Are spirits in the material world

8 08 2010

I don’t believe in life after death.

There is life, here, in this world, and death both is and signals the end of life.

Now, is there something else, after life? That, I don’t know.

If there is something else, it doesn’t seem that it would conform to notions of Christian or Muslim heaven; those seem so earth-bound, so reflective of what we already have here, only someone’s version of better.  (A multitude of virgins or streets paved with gold? Really?) If there would be something else, wouldn’t it be. . . something else?

Backing up: I think of life as bounded by this earth, but I’m fudging on the whole existence thing, that is, we exist in life, here, and if our existence continues, then it would be in some other way.

Furthermore, that there could be something else doesn’t mean it’s supernatural. I don’t believe in the supernatural; I think everything—everything—is natural, and that that which is called ‘supernatural’ is simply something for which we lack understanding.

(And woo? Woo is a cover, a con: obfuscation masquerading as understanding.)

This isn’t rank materialism. I also don’t believe the (natural or social) sciences are sufficient to make sense of all worldly—universal—phenomenon; I’m not arguing that understanding necessitates a reduction of all things to the latest brand of physics. It’s simply that, if there is nothing beyond nature, then we’ll need new ways of understanding—new sciences—to make sense of that which current scientific methods cannot.

Does this tend toward a Theory of Everything? Perhaps, but since TOE is conceptualized in contemporary terms, it may be inadequate to describe all that there is.

And ‘is’ itself may be—hell, already is—called into question, along with ‘all’ and ‘that’.

*Sigh* It’s late and I”m not making sense.

I’m wondering about death because a little over a week ago Bean died and a little over a year ago Chelsea died.  I don’t think they’re in pet heaven or regular heaven or whatever. I don’t know if they’ve gone some place after death, if their existence continues, or what relationship that existence has to any worldly one. Maybe there’s nothing, maybe there’s something. I know they’re not with me.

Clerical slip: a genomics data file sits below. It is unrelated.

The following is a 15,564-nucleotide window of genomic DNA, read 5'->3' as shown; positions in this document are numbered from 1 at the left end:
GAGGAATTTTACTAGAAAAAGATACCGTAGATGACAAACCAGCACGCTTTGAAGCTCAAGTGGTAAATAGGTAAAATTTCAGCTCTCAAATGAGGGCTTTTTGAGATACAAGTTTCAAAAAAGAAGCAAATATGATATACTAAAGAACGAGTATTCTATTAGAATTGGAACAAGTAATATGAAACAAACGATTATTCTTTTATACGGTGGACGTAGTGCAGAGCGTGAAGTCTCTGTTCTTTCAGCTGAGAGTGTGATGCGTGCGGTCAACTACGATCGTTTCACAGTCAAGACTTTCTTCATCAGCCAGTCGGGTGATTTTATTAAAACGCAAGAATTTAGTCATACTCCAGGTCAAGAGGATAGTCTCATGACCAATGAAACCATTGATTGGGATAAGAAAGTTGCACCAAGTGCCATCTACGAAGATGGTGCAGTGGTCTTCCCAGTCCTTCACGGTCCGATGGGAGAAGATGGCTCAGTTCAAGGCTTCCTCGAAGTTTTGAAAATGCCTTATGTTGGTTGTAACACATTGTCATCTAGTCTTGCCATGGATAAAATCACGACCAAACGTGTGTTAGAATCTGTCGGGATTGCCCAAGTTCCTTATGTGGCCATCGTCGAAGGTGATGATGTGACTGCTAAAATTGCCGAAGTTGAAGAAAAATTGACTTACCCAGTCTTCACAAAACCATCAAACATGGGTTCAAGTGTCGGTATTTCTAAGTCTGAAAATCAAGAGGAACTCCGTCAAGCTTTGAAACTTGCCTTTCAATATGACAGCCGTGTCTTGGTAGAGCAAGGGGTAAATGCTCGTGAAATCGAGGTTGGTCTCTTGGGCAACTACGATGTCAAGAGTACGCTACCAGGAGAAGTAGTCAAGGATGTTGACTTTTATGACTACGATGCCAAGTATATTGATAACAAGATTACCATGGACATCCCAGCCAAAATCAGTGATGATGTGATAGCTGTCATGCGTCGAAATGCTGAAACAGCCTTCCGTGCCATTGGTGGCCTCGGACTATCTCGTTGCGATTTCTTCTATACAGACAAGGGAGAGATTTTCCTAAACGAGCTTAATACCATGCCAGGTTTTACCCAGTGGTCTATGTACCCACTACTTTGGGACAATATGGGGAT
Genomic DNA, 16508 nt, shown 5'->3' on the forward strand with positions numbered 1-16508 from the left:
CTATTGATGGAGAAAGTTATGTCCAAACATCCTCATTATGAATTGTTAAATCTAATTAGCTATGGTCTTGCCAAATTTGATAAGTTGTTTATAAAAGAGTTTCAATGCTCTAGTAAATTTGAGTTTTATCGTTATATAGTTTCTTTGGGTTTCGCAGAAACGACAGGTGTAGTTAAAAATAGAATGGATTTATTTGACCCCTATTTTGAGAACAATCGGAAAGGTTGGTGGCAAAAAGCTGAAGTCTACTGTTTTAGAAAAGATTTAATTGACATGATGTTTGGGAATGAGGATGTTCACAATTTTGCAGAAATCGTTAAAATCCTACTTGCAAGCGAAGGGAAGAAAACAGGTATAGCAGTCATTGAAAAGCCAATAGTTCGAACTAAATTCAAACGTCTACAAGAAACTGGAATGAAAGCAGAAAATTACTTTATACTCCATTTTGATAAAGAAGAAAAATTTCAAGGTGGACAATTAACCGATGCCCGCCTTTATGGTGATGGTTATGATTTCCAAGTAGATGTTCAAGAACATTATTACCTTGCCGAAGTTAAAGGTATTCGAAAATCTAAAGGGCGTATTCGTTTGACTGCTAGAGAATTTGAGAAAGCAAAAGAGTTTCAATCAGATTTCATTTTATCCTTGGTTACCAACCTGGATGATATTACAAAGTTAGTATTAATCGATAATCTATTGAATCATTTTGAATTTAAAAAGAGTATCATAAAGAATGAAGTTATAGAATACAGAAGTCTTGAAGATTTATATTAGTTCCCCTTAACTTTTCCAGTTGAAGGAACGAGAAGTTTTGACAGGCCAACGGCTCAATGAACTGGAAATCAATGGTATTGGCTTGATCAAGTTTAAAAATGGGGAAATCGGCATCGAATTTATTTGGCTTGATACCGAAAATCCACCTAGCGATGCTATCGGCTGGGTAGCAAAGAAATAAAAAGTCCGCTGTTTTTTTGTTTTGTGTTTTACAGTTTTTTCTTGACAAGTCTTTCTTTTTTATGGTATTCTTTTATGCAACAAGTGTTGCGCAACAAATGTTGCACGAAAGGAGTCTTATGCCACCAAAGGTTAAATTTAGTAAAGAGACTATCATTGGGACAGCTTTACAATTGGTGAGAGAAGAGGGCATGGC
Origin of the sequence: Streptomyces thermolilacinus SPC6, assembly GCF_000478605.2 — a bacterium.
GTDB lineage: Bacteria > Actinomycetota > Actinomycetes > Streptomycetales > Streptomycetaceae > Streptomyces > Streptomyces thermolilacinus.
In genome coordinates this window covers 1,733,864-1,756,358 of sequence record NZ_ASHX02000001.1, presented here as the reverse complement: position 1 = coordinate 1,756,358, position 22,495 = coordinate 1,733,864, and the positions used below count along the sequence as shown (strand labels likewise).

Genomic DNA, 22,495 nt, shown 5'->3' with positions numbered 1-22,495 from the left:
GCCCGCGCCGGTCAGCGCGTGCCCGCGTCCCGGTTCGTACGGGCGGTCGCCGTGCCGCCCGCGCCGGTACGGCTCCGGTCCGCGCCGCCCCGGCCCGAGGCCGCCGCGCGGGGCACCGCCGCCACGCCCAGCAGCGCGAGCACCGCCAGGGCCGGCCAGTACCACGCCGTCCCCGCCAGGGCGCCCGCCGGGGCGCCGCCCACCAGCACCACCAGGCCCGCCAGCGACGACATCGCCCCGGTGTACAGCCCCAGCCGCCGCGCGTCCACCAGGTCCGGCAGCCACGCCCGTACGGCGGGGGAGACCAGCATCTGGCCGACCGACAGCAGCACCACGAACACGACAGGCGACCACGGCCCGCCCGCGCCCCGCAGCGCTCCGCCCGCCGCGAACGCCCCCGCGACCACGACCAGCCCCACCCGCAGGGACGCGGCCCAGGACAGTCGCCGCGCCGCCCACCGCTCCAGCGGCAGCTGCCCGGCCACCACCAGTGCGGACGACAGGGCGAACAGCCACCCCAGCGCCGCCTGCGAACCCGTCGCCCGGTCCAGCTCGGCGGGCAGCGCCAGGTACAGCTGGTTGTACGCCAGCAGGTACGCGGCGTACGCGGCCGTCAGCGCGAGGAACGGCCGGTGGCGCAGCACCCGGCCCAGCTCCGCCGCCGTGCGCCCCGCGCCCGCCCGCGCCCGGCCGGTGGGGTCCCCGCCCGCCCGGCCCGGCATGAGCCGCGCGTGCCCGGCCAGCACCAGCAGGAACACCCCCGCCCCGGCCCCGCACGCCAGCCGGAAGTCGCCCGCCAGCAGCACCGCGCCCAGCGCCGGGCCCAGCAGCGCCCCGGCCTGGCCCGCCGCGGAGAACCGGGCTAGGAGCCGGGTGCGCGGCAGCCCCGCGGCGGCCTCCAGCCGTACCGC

But I would like to think, that if there is something, that they neither forget nor are constrained by life. This existence on earth, this life, is powerful, and if there is something else, I’d like to think it offers us more without taking away what we already were. Perhaps there is no full understanding on this earth, no way for us to comprehend all there is; perhaps life is to get us started, but it’s not enough, not enough for us to know.

I don’t know this, of course. And maybe this is it, and this life which is not enough is it. Perhaps this life is enough.

My methods are insufficient to determine one way or the other.





Bean-a-lee-a-lea, Bean-a-lee-a-lou. . . .

31 07 2010

Bean loved to do two things, eat, and:

Sleep

And sleep some more

She slept on the floor, on rugs, in chairs, on tables, on my desk, in my closet, and, of course, in bed:

Whaddya mean, move?

As Chelsea and Bean got older, I set a low chest near the bed to make it easier for them to get up and down. In one apartment, however, I didn’t have room for the chest, so set this stool next to the bed, instead:

Chelsea would step lightly up, but Bean never quite mastered that. Instead, she’d climb partly on to the lower step, then stick her paw into the notch on top and haul herself up and over; made me smile every time. Shoulda gotten a shot of that.

When I had a proper kitchen set-up—i.e., a table and chairs—Bean liked to jump into the chair. She then expected me to tip it back and rub her belly. She’d squeak and squeak until I’d stop, then look at me like ‘You’re stopping? Is there a problem?’

Even without the tip-and-rub, however, she liked to reign from the chair.